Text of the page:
DISCOVER
×

Putting Salt on Grass

Putting salt on grass will quite quickly kill not only the grass, but any nearby plants or groundcover. In history, invading armies would salt the land of the country they invaded to prevent not only crops growing that season, but to ensure no crops would ever grow on that ground again. Salting grass can, quite literally, destroy the soil and render it uninhabitable for plants for years to come.

Accidental Salting

If your lawn has been exposed to some small amount of salt inadvertently, all hope is not necessarily lost. If the salt is not in significant amounts, such as a driveway rock salt spill, or runoff, addition of lime can help neutralise the toxic effects of the salt. Remove all of the salt you can manually, with a trowel or shovel, and apply some lime to the area. Avoid watering the area for a time as the water will simply carry the salt to the surrounding grass, further damaging more of your lawn.

Small Applications

Using salt in very small applications, or in regions where you don't care about destroying the chances of future growth, is possible. A small amount of table salt applied to an undesirable plant, in the cracks of a sidewalk or driveway, or an especially well-rooted patio weed will not likely do damage to the rest of your lawn. Use a very small amount, mixed with water and poured at the base of the plant or plants. They will shrivel and die over a period of two or three days.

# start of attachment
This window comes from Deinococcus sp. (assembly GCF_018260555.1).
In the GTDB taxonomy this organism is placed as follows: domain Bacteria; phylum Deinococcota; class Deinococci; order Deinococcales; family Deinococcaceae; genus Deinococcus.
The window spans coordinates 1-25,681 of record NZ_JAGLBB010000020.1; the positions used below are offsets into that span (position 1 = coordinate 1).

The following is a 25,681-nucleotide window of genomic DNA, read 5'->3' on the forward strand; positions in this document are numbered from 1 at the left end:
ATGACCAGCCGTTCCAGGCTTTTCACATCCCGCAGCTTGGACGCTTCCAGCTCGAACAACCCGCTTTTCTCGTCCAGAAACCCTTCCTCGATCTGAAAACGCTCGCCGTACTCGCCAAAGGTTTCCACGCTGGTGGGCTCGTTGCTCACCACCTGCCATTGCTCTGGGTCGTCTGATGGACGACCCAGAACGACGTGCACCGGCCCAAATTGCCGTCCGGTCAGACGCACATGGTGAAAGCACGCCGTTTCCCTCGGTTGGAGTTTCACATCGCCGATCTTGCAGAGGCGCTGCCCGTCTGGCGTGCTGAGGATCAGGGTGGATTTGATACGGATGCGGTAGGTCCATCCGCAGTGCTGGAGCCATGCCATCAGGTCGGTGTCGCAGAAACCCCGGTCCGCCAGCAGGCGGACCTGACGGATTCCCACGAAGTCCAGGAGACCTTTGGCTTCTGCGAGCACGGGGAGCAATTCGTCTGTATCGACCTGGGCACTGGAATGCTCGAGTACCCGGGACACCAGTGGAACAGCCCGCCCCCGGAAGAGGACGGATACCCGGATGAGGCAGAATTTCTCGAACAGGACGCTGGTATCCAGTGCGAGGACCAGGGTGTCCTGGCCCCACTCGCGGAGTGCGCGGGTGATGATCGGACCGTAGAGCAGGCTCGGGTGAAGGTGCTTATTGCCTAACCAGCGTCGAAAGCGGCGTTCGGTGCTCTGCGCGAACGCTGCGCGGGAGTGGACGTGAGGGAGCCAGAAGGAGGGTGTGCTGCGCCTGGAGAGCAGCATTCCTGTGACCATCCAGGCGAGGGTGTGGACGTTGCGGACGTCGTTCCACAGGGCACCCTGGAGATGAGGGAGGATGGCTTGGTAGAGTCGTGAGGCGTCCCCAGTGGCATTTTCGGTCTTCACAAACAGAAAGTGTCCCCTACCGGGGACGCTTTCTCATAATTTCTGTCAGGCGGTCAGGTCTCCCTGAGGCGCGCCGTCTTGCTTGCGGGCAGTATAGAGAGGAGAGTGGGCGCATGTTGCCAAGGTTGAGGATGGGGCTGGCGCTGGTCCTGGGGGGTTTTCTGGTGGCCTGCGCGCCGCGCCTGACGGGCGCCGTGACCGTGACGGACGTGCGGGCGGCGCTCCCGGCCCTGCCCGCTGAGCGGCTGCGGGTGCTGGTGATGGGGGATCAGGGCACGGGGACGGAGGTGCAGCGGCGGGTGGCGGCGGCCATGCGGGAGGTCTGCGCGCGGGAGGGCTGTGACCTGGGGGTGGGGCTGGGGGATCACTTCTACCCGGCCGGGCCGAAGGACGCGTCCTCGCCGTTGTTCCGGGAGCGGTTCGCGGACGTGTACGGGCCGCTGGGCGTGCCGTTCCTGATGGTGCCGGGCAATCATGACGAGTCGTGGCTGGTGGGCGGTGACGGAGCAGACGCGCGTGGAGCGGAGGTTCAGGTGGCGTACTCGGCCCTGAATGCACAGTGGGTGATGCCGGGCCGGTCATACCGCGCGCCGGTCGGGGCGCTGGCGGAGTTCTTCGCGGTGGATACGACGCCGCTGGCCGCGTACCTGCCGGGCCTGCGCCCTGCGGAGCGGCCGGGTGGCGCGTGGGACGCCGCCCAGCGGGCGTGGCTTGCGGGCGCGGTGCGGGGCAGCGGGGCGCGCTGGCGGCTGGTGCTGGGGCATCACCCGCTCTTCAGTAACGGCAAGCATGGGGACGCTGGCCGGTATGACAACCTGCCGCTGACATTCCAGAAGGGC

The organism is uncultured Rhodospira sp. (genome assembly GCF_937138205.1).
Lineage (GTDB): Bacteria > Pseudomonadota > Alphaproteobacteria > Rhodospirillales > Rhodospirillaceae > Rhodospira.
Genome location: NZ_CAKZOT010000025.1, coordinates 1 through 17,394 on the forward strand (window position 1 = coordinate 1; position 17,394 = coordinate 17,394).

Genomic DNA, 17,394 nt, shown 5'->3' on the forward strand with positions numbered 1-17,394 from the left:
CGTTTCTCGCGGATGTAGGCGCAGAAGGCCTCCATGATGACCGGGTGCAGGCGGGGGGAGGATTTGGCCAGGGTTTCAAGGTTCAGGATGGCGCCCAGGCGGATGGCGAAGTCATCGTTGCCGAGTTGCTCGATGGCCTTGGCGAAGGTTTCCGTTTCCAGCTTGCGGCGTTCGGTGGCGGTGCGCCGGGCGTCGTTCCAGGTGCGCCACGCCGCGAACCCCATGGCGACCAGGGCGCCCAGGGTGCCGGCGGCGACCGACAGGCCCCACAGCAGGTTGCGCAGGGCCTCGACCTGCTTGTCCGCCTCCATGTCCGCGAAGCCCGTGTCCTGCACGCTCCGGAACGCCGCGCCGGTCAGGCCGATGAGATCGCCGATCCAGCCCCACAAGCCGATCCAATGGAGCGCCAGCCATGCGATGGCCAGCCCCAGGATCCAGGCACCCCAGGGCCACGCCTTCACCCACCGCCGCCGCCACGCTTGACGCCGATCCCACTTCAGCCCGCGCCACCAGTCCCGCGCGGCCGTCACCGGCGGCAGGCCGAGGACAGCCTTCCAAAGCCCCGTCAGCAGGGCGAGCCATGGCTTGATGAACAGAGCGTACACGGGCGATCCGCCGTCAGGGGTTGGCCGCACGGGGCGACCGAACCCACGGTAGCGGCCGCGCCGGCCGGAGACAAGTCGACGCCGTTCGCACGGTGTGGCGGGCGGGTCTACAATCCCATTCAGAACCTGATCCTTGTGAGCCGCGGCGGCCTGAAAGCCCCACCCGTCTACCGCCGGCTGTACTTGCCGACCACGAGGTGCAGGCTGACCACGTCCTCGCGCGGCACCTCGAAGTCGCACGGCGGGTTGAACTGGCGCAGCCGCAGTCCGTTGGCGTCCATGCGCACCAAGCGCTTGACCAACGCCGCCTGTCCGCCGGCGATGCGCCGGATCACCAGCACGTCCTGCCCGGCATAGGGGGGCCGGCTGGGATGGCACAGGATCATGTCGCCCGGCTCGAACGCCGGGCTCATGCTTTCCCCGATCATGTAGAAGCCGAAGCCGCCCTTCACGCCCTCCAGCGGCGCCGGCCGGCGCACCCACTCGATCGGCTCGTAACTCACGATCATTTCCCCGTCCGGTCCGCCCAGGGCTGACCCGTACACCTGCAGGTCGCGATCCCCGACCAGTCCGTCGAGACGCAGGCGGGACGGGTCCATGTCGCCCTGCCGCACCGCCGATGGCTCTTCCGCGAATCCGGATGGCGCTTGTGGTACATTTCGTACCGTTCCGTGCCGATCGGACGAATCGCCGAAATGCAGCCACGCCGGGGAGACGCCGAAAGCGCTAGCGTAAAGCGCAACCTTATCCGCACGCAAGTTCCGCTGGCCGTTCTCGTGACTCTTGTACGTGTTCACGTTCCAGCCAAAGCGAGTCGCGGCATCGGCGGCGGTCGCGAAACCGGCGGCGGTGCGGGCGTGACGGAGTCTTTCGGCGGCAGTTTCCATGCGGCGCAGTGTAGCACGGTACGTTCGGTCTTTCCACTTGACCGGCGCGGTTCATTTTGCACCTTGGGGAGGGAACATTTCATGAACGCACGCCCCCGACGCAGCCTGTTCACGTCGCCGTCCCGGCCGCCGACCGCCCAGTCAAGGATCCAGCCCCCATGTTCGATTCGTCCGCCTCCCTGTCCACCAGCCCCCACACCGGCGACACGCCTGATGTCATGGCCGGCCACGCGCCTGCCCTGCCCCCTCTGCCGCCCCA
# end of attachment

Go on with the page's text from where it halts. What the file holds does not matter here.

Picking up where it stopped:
Mechanism of Action

Salt kills plants by drawing water out of their root systems and preventing them from being able to regain the lost moisture. They absorb the sodium, which salinates their plant cells and further dries them out. The plant, in essence, dies of dehydration. Grass exposed to salt will die in a way very similar to grass that has not been watered, drying out and turning brown.

Local Regulations

In many localities the use of salt for controlling weeds or other undesirable plants is actually against ordinances. Rainwater washes salt from your yard into surround yards and fields, and eventually into waterways where it can be detrimental to plant and animal life. Check with your local department of environmental protection to ascertain the legality of using salt for lawn and garden applications.

Cite this Article A tool to create a citation to reference this article Cite this Article

About the Author

Andrew Leahey has been a writer since 1999, covering topics as varied as technology how-to guides and the politics of genetically modified organisms to African food supplies. He is pursuing his J.D. while renovating an 1887 farmhouse located in the New Jersey Pine Barrens.